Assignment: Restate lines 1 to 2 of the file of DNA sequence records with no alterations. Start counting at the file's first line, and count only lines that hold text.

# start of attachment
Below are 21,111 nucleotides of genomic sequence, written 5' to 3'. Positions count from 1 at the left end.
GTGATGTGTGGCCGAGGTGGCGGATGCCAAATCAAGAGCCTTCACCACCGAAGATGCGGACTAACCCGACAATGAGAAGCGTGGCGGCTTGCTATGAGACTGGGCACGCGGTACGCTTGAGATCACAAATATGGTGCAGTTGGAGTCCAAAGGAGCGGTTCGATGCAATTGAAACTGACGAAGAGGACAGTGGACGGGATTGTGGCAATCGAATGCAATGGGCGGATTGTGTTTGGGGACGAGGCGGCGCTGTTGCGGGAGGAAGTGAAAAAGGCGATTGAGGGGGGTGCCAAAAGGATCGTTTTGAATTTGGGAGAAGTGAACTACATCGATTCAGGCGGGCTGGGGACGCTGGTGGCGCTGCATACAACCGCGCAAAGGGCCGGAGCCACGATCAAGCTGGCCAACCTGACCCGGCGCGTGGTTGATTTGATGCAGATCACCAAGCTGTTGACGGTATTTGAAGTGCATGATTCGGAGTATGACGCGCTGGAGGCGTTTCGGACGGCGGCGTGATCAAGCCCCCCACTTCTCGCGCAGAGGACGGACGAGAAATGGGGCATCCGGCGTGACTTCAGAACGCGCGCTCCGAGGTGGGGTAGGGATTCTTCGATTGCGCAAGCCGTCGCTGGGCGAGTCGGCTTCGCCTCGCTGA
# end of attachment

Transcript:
Below are 21,111 nucleotides of genomic sequence, written 5' to 3'. Positions count from 1 at the left end.
GTGATGTGTGGCCGAGGTGGCGGATGCCAAATCAAGAGCCTTCACCACCGAAGATGCGGACTAACCCGACAATGAGAAGCGTGGCGGCTTGCTATGAGACTGGGCACGCGGTACGCTTGAGATCACAAATATGGTGCAGTTGGAGTCCAAAGGAGCGGTTCGATGCAATTGAAACTGACGAAGAGGACAGTGGACGGGATTGTGGCAATCGAATGCAATGGGCGGATTGTGTTTGGGGACGAGGCGGCGCTGTTGCGGGAGGAAGTGAAAAAGGCGATTGAGGGGGGTGCCAAAAGGATCGTTTTGAATTTGGGAGAAGTGAACTACATCGATTCAGGCGGGCTGGGGACGCTGGTGGCGCTGCATACAACCGCGCAAAGGGCCGGAGCCACGATCAAGCTGGCCAACCTGACCCGGCGCGTGGTTGATTTGATGCAGATCACCAAGCTGTTGACGGTATTTGAAGTGCATGATTCGGAGTATGACGCGCTGGAGGCGTTTCGGACGGCGGCGTGATCAAGCCCCCCACTTCTCGCGCAGAGGACGGACGAGAAATGGGGCATCCGGCGTGACTTCAGAACGCGCGCTCCGAGGTGGGGTAGGGATTCTTCGATTGCGCAAGCCGTCGCTGGGCGAGTCGGCTTCGCCTCGCTGA